A Beautiful Thing
Do you tend to see the best in others, or are you more skeptical and judgmental by nature, especially when someone is expressing unbecoming behavior or an opinion which differs from yours? Do you characteristically jump to judgements or conclusions without taking the time to ask yourself why they may believe what they profess, or what may be going on in their world causing them to act in an abrasive manner ? Or do you choose to seek to understand? Do you display empathy, compassion, and understanding, being the first to attempt to de-escalate an unpleasant encounter or remain open-minded and willing to hear what they are saying? If your reply is the latter, I applaud you for being other-centered even though it may not always be easy. When choosing to seek to understand rather than judge and be offended, one is expressing love out loud and displaying a unique capacity to genuinely care for people in a way that will certainly be A Beautiful Thing and create a more beautiful world in which to live. It also communicates that you believe not only the best in other people, but you also believe the best in yourself.
These character reflection questions are often highlighted when encountering difficult people, especially while in the midst of heated conversations or heightened emotional circumstances. Choosing to believe the best in others in the midst of painful words or hurtful actions does not imply you ignore their faults or misbehaviors, but rather that you purpose to recognize their unacceptable behavior comes from a place unfamiliar or unknown to you. It may be that they hold a different perspective than you on certain matters, or that their process for communicating emotions into words and actions may be pain-driven. They may be experiencing self-doubt and feeling especially vulnerable in the moment of conflict. One thing for sure; you are not them, so you really have no idea what they are experiencing or feeling internally. You are only seeing the outward expressions of what they are experiencing inwardly. The choices you make when encountering such challenges will have a direct impact on the resolution of the situation and your general perspective on the outcome.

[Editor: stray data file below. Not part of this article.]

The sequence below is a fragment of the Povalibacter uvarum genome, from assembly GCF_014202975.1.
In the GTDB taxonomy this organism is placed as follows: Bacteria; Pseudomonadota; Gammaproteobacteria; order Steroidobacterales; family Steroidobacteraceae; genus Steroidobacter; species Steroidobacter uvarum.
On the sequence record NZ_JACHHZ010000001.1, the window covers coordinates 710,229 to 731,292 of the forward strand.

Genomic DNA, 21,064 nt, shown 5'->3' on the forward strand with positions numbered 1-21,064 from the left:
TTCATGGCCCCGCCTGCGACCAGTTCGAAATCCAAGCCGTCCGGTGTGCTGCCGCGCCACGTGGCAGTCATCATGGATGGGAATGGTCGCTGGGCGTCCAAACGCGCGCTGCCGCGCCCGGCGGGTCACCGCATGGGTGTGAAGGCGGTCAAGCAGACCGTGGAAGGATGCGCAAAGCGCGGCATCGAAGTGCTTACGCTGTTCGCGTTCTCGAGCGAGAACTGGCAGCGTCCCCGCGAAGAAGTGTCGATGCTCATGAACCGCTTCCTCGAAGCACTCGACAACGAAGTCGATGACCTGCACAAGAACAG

The choices we make about the beliefs and behaviors we bring into our world impact our interactions with others in every way. They color our conversations. They influence our responses. They impact the quality of our relationships.
Following are Four Questions to ask yourself when seeking to believe the best in difficult situations:
Am I seeking to judge rather than understand? Am I choosing to care that this person is acting out in pain at this moment? Pause and consider what they may be going through. Ask yourself if they could be feeling vulnerable in this situation and are acting out as a defense mechanism. Are they feeling backed into a corner by others expectations of them? This is difficult, but purpose to see what is right in their behavior rather than what is wrong. Be quick to extend grace. It is always easier to highlight differences and draw attention to misbehaviors rather than celebrate commonalities and praise decorum. Also, seek to make a connection. Remember, no one is perfect, and we are all human. Everyone is entitled to a bad day and to their own opinions. And we have all displayed emotion-driven poor behaviors and communicated misguided or incorrect views at some point in our lives...some more than others. And we have all experienced the beauty of undeserved grace!